I'm Not Your Granny, Bitch

Susan Rice doesn’t have kids, but she knows how you can be a better parent.

BY SUSAN RICE @laughlady1

I'm a standup comedian, and due to my work schedule, I let the baby clock run out. Still, as a member of society who deals with children frequently, I was asked to share my perspective on parenting.

Let me begin by saying that I love children. I've been a child and stayed one for as long as possible. I admire mothers and fathers and see how hard they try. Feel free to challenge this point of view, and remember, this comes from my perspective as someone who gets a full night's sleep and has no student loans to pay off.

That said, here are seven ways you can be a better parent.

1. Please, please, please get off your phone!

Please! I'm one of those people who will not interfere, but if I see an errant child with no available parent, I will hang out and watch for you. If I see you're on your phone at the grocery store and not paying attention to your child who is pulling the flowers out of the water, be prepared for a lecture.

Let me tell you a story about one such lecture, delivered in the line at Safeway.

Little girl: Mom. Mom? Mom, look. (Points to a magazine with a Frozen character on it.) Mommy? Look! (Tugs at her mother's coat.)

Mother, on phone: I know she told him to leave, but you know he was drunk and all.

Little girl: Mommy, look at this!

Mother, into phone: Just a sec. (Turns to her child.) What? Stop, I'm on the phone!

Me: No, you're in line with your daughter and four other people who don't care about your chat on the phone but are directly affected by your lack of attention to this young child. Get off the phone, pay attention to your child, and stop giving me a reason to loathe your generation.

Applause from the rest of the line.

2. Don't ask your kid what they want at the grocery store if you aren't going to get it for them.

Cereal aisles seem to be the vortex of decent parenting. Why ask a child their opinion when you know they will choose stuff you don't want to buy? Hmmm, let's see… Do you want the box with all the colorful animals and prizes, or the one with a picture, or a bowl of cardboard? STOP asking! Also, if you're vegan, great, but I don't need a lecture from a 4-year-old who mimics your judgmental rants. I like gluten, kid, let it go!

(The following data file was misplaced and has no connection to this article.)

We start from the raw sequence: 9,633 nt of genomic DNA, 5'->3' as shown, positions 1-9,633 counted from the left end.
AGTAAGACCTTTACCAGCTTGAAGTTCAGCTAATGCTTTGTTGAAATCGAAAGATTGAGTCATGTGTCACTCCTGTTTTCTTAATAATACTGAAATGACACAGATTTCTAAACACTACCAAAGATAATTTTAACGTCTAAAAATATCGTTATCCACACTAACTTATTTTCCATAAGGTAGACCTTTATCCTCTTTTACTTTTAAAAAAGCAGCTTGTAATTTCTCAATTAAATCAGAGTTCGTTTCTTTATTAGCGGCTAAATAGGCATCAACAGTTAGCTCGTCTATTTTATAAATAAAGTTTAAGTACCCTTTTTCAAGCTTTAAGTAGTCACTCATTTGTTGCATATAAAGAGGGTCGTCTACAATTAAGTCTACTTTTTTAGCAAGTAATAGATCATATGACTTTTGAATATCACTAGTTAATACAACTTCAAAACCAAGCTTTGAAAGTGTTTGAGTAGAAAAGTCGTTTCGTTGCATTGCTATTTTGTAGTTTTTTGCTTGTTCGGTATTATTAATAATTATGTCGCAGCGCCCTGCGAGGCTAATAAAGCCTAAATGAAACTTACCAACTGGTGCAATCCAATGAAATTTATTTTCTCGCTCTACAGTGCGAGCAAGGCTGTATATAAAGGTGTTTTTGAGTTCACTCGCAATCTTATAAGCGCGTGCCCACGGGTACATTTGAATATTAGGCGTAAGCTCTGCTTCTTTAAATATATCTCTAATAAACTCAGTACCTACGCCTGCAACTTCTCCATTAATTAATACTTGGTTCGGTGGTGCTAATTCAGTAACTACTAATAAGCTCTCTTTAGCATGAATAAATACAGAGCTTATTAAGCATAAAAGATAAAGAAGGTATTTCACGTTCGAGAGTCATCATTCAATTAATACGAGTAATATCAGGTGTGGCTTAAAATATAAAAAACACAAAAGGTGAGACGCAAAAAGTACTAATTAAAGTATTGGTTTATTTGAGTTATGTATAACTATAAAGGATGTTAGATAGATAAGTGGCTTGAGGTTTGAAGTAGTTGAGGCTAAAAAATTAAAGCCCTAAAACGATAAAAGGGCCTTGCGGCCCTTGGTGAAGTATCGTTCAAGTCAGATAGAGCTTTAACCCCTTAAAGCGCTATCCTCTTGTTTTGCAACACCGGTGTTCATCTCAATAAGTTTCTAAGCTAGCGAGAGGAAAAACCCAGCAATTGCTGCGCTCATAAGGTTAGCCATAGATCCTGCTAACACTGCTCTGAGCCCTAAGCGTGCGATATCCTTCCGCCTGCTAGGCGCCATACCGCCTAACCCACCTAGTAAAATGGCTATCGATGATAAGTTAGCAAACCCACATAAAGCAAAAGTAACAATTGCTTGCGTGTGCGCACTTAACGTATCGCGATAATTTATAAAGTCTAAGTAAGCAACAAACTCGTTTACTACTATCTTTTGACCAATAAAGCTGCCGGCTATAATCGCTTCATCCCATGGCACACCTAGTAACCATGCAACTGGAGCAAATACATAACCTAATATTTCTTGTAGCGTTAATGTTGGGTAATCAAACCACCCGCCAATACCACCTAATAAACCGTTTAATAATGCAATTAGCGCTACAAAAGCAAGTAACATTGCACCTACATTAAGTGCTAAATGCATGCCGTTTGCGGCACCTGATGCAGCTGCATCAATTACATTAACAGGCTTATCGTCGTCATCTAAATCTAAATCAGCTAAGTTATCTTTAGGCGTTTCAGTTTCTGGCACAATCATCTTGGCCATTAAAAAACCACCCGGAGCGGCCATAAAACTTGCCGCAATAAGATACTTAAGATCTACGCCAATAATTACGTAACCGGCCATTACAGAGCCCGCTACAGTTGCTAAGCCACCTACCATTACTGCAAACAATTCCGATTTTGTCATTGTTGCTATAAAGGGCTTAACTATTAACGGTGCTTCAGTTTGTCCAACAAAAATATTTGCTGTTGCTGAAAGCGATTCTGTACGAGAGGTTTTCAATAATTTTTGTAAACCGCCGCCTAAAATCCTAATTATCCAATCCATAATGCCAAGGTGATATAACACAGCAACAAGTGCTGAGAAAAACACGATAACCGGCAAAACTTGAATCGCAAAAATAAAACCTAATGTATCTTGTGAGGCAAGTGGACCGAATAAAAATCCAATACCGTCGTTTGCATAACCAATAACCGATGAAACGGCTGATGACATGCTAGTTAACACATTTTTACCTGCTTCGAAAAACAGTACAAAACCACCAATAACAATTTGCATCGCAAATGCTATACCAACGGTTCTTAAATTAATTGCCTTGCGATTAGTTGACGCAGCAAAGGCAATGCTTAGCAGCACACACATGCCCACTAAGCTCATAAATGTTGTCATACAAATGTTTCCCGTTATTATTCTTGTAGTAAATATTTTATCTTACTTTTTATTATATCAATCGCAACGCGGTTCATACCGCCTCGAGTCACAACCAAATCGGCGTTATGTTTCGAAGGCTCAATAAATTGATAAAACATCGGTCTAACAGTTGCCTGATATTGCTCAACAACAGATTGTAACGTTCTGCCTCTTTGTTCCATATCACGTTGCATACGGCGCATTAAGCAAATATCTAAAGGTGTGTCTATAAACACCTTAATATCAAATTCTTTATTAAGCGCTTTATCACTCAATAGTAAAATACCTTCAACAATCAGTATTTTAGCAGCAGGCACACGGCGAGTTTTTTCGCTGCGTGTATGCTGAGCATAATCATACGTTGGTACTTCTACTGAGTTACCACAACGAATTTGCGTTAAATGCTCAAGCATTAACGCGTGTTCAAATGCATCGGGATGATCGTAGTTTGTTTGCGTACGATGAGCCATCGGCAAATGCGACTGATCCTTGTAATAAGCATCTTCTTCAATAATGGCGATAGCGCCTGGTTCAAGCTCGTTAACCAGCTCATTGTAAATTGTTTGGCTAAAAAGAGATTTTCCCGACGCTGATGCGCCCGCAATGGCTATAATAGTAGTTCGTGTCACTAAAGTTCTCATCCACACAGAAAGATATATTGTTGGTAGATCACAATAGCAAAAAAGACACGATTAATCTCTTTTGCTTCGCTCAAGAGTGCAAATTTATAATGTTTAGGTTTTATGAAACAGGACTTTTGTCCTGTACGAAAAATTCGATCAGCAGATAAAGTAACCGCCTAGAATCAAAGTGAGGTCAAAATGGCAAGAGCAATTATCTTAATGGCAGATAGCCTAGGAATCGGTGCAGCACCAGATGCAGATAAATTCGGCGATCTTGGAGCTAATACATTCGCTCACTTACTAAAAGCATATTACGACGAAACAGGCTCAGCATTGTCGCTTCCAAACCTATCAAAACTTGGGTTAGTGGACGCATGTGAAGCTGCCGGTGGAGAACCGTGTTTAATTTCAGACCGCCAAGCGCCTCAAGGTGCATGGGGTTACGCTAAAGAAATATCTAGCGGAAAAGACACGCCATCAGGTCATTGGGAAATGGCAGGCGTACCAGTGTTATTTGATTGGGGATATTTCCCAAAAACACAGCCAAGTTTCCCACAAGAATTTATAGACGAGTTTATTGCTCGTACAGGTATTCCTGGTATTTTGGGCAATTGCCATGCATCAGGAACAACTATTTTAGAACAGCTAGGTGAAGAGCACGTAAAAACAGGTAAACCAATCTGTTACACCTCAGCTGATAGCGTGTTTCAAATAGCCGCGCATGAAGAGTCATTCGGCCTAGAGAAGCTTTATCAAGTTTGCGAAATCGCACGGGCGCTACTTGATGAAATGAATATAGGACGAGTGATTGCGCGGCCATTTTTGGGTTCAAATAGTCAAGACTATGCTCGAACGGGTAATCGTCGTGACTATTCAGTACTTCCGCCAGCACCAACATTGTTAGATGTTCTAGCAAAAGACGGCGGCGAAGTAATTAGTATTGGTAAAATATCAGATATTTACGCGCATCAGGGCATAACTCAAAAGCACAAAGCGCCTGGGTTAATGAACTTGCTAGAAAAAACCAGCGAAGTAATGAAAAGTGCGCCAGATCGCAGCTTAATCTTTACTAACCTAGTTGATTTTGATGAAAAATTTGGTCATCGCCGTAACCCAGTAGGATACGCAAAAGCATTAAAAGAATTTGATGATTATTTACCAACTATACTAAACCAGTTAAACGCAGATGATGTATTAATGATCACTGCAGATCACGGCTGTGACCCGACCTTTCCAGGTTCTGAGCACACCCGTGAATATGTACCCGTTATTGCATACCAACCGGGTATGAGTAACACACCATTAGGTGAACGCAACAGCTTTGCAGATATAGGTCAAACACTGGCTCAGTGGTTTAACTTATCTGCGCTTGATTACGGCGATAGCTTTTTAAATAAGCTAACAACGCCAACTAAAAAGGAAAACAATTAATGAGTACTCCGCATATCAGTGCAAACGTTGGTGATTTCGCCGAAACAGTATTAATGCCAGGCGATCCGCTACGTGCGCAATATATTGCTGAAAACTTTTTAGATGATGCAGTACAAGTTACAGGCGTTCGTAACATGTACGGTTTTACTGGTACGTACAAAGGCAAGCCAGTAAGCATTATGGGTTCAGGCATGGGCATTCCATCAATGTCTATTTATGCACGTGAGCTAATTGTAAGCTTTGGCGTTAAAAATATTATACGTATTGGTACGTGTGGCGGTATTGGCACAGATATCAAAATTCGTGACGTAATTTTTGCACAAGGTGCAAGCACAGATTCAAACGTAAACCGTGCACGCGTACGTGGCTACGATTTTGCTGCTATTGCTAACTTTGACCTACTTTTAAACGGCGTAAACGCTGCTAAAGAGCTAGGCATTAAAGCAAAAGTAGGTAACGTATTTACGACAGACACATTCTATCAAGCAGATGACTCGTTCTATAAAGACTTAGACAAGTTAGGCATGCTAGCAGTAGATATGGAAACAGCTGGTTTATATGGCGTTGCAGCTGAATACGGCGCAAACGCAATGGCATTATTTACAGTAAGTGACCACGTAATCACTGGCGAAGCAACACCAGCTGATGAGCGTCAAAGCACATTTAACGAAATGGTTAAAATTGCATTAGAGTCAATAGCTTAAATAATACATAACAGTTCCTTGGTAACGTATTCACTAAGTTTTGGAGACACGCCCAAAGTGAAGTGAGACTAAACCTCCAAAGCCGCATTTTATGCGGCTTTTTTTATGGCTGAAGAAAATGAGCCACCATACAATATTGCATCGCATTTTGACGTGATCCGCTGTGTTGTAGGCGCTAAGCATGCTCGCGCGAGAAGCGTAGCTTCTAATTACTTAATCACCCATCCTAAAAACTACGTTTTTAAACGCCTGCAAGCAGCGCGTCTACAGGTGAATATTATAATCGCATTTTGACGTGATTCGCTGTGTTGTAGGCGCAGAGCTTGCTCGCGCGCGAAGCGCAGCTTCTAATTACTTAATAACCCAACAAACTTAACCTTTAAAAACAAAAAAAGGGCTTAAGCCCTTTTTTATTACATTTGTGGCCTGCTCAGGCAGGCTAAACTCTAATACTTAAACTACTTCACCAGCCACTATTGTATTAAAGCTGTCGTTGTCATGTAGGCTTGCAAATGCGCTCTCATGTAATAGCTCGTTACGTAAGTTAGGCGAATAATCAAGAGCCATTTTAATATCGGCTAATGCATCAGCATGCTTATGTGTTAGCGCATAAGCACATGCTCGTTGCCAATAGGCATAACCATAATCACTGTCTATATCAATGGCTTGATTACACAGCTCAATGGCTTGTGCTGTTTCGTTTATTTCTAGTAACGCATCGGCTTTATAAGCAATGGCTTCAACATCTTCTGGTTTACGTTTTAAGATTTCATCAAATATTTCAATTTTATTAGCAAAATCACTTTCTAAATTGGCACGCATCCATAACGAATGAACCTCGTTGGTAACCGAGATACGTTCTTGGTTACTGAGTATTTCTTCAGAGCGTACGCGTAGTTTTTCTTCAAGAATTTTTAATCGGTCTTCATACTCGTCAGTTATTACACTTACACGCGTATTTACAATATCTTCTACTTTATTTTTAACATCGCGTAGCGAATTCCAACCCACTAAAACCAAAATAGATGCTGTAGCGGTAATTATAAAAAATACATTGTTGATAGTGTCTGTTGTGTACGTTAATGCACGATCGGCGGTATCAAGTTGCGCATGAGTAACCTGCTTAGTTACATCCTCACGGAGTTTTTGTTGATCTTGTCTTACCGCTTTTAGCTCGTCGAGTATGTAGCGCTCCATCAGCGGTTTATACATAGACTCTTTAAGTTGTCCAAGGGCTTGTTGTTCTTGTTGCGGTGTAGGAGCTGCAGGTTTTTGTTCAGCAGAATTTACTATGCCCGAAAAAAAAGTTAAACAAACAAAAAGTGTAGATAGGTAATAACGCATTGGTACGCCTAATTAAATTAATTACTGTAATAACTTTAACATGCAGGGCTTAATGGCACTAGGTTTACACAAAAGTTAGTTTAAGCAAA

3. Don't give me the stink eye when I try to divert your toddler from having an all-out meltdown by making a silly face.

Think of me as a human emoji. If I can stop that baby from melting down, I will.

4. Please speak correctly to your kids.

Do not leave your child's grammar imprint solely on the shoulders of overburdened teachers. They mimic what they hear. Pay attention!

5. Keep your dirty little secrets to yourself.

Your 10-year-olds don't need to know how much pot you smoked at 13. This is not a "life lesson" at this age. Let them unfold your shortcomings like the rest of us did, through keen observation and by listening to loser friends exaggerate teenage adventures.

6. Don't assume that because I have gray hair your kids can call me "Granny."

I'm nobody's granny. I have neighbors who said after meeting me that it's great to have a grandma in the neighborhood to baby-sit. Really, bitch? I went topless at a Doors concert. I'll watch your kids as long as they can wipe their own bottoms and like binge-watching Orange Is the New Black.

7. Be funny!

Please teach your kids to have a sense of humor. Let them see you laugh at yourself. Their life will be much faster and harder than yours. A little self-doubt is healthy. Without self-effacing humor, their level of anxiety will be so high it will only cost you in the end. Teach them irony—sarcasm comes naturally.


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